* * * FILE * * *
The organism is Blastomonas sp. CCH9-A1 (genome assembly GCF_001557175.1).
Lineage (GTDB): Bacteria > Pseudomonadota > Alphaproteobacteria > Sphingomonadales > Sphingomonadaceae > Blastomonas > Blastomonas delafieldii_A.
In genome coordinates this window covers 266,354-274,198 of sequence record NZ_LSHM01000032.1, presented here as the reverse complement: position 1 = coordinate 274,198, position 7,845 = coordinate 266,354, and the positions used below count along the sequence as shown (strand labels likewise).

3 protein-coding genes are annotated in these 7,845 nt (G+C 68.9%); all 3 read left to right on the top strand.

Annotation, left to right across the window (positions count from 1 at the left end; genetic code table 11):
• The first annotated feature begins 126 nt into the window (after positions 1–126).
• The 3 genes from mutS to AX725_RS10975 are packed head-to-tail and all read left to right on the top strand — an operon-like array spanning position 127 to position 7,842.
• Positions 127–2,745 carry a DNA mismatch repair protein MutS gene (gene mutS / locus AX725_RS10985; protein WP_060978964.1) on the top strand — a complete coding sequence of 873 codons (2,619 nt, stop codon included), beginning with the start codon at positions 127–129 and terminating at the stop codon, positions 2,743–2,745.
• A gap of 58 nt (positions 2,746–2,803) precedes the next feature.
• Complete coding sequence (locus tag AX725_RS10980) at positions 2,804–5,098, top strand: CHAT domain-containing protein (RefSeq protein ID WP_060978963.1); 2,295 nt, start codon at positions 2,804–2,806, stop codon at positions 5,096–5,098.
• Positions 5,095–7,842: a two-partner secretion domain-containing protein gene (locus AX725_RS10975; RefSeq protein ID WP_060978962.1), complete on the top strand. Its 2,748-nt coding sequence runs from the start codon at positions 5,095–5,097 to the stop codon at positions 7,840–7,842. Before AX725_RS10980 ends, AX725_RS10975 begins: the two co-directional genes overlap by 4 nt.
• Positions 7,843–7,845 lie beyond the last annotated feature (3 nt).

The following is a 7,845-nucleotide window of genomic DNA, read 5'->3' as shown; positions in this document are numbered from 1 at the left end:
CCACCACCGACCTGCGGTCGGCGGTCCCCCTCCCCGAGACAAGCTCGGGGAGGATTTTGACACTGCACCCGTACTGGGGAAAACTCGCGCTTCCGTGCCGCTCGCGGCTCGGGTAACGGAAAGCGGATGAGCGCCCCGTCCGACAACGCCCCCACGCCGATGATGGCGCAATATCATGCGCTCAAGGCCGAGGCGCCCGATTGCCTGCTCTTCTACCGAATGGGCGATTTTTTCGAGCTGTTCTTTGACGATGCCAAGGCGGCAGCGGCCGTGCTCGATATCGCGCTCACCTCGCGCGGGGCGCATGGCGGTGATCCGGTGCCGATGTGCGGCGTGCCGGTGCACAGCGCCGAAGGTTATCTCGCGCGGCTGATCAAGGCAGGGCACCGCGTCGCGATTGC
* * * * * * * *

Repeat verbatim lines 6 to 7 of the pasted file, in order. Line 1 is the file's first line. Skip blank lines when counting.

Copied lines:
• The first annotated feature begins 126 nt into the window (after positions 1–126).
• The 3 genes from mutS to AX725_RS10975 are packed head-to-tail and all read left to right on the top strand — an operon-like array spanning position 127 to position 7,842.